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Car projects derailed by MeeGo's death

Posted: 27 Oct 2011 ?? ?Print Version ?Bookmark and Share

Keywords:mobile OS? in-vehicle systems? infotainment? IVI?

In September, Intel Corp. announced that it is dropping its MeeGo operating system (OS).

With Intel turning its back on the mobile OS, three auto electronics design projects were derailed. Visteon Corp. was building a system that could run on MeeGo or Ubuntu versions using ARM or Intel. Two other companies were also working on in-vehicle infotainment (IVI) systems for car makers based on the OS.

Intel is now working with Samsung on a new mobile Linux variant called Tizen, which is scheduled for release early next year, according to the Tizen site.

"The move from MeeGo to Tizen from a GENIVI perspective is nothing more than a bit of inconvenienceit is not earth shattering," said Kyle Walworth, member and current secretary of the GENIVI board.

The MeeGo projects from at least two GENIVI members "were not nearing completion, but were fairly well along," said Walworth, who is also a senior manager of electronic architectures as Visteon.

Walworth described the Visteon IVI products as flexible, not relying on MeeGo or Tizen. The OS shift "will have very little effect given the [software] packages we will probably use," for the Visteon IVI product, Walworth said.

As part of the rationale for scrapping MeeGo, Intel said Tizen will support HTML5, a high-level environment for portable Web-based applications that is gaining support among carriers.

GENIVI has also approved other open source operating systems from Canonical, Mentor Graphics, Montavista and Wind River. Each is being used for at least one IVI project geared for a car maker participating in GENIVI.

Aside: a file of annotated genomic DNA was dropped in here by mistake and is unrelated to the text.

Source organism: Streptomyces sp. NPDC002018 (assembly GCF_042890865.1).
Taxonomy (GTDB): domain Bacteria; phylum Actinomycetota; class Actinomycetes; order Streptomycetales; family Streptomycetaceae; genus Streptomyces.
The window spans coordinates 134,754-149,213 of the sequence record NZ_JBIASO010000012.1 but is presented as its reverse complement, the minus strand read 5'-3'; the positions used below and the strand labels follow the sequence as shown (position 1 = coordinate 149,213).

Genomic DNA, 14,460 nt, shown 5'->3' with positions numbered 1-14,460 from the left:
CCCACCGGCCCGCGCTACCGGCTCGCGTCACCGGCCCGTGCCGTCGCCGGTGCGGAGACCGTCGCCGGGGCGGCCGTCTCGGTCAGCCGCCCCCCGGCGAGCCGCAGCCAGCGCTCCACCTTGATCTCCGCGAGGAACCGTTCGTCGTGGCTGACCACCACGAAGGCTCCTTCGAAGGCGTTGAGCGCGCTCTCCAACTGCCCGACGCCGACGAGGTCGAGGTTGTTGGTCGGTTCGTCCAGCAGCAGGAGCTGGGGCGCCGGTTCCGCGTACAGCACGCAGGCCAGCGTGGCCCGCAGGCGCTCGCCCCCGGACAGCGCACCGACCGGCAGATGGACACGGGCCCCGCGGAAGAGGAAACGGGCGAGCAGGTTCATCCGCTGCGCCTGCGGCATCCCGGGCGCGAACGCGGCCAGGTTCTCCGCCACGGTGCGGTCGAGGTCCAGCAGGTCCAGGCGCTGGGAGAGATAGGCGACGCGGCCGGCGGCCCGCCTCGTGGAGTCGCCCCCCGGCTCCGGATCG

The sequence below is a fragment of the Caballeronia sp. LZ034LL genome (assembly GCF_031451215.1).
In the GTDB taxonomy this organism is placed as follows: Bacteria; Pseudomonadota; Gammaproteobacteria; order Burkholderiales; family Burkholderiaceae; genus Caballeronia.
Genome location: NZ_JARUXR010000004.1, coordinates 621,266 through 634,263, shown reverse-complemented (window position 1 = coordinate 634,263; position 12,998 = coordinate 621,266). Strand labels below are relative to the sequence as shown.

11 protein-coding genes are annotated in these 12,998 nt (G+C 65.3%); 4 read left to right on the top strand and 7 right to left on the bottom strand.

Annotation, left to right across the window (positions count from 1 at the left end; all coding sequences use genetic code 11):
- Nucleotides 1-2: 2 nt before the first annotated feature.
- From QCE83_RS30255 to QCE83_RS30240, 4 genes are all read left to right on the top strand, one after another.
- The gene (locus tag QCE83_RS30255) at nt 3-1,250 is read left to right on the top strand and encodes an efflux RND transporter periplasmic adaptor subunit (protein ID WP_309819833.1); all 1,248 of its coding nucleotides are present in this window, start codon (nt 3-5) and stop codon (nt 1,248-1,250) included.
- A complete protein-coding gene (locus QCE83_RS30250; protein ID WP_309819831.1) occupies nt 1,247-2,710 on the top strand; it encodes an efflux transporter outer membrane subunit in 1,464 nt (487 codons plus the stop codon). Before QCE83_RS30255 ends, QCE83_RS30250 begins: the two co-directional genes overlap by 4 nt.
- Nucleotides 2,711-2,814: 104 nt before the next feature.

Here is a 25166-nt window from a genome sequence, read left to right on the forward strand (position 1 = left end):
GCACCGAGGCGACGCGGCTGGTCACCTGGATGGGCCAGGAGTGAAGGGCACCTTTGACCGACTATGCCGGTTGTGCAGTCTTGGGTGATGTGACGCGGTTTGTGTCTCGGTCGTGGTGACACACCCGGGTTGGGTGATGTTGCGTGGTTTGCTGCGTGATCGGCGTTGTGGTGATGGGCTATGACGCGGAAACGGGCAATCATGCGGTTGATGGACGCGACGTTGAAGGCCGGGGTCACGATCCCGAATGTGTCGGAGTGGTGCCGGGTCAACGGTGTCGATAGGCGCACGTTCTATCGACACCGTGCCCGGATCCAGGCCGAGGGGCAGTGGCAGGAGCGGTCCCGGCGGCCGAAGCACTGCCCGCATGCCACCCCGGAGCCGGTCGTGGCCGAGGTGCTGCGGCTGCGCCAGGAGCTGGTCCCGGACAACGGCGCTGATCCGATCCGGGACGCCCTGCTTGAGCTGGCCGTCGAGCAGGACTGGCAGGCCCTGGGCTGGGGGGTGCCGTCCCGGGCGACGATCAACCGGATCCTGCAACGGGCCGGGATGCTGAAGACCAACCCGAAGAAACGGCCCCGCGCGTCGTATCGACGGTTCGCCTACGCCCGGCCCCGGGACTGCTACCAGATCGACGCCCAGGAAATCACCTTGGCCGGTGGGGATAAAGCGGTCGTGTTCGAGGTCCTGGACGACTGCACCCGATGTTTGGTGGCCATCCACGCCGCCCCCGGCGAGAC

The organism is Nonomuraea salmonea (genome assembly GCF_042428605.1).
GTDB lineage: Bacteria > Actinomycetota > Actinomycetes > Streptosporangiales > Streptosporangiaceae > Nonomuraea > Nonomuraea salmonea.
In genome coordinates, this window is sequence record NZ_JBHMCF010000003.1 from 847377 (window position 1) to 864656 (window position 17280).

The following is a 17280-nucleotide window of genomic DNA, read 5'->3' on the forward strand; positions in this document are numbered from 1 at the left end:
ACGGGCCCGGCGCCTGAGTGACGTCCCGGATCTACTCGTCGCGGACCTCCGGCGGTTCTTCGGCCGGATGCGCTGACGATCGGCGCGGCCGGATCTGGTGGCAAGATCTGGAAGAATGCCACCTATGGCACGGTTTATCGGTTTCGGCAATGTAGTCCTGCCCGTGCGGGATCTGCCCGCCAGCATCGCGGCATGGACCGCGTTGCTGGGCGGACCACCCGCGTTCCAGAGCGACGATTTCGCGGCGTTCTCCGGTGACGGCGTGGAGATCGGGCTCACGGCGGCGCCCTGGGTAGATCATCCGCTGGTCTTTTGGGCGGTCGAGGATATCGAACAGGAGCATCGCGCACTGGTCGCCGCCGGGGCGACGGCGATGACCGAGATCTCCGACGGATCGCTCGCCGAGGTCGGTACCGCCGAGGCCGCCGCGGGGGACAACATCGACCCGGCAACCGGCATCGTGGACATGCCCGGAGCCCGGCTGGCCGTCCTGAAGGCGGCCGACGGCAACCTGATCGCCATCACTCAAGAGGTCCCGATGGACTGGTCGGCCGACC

One GENIVI project targets a 2014 car model, while others are aimed at cars shipping in 2015.

Walworth is optimistic that Tizen will support IVI systems, given that it lists them among its target markets on its Web site. However, Tizen has yet to set up an IVI working group, something MeeGo supported.

IVI systems typically include video and audio decode, navigation systems, rear-seat entertainment systems, display interfaces and support interfaces to MP3 players and smartphones. The GENIVI spec focuses on standards for the software portion of the products.

"The beauty of GENIVI is it is geared for more than one option for Linux and for processors," said Walworth. Car makers weren't the only ones affected by the cancellation of MeeGo. Taiwan's Acer had at least one MeeGo project in the works for at least a year with engineers from Intel and contract manufacturer Wistron.

At least three mobile Linux companies from greater China exhibited their software at the Intel Developer Forum in mid-September, just days before Intel pulled the plug on MeeGo.

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